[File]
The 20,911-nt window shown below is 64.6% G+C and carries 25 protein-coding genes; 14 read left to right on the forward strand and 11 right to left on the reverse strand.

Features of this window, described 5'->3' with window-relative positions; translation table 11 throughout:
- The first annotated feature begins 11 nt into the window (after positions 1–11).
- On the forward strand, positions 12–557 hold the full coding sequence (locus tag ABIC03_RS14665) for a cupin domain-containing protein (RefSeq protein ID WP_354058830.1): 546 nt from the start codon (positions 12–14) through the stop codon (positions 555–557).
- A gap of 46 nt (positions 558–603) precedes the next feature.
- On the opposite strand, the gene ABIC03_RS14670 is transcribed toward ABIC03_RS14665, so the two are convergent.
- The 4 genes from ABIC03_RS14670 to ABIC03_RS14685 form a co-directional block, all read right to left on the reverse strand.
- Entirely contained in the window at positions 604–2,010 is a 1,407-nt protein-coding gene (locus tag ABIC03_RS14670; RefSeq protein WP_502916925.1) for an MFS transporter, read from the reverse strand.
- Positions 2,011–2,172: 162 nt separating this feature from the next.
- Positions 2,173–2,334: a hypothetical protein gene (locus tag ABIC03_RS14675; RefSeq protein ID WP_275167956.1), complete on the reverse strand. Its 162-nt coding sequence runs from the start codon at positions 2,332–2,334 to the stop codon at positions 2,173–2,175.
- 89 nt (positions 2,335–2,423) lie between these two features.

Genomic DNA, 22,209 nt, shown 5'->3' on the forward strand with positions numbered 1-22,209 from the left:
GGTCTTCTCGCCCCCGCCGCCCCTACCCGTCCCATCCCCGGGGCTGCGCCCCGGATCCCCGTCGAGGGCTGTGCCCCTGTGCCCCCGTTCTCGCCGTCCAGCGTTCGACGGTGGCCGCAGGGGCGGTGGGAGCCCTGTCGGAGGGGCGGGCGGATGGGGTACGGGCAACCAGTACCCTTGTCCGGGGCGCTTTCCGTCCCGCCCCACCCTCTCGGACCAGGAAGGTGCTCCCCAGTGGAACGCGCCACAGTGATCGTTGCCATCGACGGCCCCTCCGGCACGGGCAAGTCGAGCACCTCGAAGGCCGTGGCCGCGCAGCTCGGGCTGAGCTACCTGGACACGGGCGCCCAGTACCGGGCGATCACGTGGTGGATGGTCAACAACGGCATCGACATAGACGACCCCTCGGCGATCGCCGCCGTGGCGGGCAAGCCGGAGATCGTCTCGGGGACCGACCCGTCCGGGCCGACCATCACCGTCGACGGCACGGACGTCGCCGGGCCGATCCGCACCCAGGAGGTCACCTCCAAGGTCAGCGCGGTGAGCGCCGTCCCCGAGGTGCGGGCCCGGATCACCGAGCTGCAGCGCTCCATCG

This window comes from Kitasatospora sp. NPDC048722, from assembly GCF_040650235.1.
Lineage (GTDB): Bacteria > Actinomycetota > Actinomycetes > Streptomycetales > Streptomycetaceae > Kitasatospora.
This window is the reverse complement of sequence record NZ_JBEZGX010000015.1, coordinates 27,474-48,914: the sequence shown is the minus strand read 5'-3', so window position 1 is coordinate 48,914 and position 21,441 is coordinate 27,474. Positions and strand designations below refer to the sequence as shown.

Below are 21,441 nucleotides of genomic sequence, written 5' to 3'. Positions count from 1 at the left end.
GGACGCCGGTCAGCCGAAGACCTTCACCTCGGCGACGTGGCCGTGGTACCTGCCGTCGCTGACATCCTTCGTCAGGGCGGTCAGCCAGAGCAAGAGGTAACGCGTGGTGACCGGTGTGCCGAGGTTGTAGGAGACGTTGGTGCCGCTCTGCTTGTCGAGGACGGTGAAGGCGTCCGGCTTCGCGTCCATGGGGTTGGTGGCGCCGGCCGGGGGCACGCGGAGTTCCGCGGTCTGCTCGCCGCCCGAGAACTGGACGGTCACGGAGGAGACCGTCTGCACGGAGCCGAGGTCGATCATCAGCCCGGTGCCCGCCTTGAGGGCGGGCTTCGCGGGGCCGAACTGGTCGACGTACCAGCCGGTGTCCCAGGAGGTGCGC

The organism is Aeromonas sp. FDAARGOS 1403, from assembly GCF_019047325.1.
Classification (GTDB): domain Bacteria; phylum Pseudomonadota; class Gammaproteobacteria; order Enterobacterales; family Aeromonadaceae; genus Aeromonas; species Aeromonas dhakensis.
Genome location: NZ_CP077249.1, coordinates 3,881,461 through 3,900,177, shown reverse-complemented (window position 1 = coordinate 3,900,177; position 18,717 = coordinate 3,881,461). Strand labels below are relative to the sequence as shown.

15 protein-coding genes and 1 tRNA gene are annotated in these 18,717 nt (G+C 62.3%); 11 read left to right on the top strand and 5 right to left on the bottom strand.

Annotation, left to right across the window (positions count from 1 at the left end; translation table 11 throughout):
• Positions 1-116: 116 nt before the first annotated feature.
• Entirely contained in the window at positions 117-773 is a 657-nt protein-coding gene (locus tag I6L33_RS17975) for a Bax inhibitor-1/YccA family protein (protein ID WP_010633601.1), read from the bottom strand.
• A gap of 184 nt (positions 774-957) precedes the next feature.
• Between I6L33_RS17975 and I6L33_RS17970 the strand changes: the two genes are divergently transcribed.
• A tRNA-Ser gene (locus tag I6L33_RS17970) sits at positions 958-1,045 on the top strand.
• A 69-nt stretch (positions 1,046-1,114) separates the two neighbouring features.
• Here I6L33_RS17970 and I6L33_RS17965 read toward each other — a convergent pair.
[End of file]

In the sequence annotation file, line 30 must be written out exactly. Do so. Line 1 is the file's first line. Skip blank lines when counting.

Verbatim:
• Here I6L33_RS17970 and I6L33_RS17965 read toward each other — a convergent pair.